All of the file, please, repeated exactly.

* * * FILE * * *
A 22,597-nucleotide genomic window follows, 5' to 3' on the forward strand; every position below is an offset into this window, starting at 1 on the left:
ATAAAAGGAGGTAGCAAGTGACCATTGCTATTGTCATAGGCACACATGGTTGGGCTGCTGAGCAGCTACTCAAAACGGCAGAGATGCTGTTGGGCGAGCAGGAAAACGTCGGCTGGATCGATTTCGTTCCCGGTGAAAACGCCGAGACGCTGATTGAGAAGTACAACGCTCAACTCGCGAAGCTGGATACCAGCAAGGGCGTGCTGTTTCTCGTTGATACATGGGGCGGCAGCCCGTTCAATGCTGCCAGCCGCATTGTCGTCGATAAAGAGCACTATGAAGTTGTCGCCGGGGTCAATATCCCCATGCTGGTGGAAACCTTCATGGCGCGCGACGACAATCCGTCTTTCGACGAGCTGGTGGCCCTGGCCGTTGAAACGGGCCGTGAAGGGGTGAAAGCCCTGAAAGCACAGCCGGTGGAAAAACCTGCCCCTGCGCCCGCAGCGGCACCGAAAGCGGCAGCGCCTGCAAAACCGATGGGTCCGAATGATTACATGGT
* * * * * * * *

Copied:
A 22,597-nucleotide genomic window follows, 5' to 3' on the forward strand; every position below is an offset into this window, starting at 1 on the left:
ATAAAAGGAGGTAGCAAGTGACCATTGCTATTGTCATAGGCACACATGGTTGGGCTGCTGAGCAGCTACTCAAAACGGCAGAGATGCTGTTGGGCGAGCAGGAAAACGTCGGCTGGATCGATTTCGTTCCCGGTGAAAACGCCGAGACGCTGATTGAGAAGTACAACGCTCAACTCGCGAAGCTGGATACCAGCAAGGGCGTGCTGTTTCTCGTTGATACATGGGGCGGCAGCCCGTTCAATGCTGCCAGCCGCATTGTCGTCGATAAAGAGCACTATGAAGTTGTCGCCGGGGTCAATATCCCCATGCTGGTGGAAACCTTCATGGCGCGCGACGACAATCCGTCTTTCGACGAGCTGGTGGCCCTGGCCGTTGAAACGGGCCGTGAAGGGGTGAAAGCCCTGAAAGCACAGCCGGTGGAAAAACCTGCCCCTGCGCCCGCAGCGGCACCGAAAGCGGCAGCGCCTGCAAAACCGATGGGTCCGAATGATTACATGGT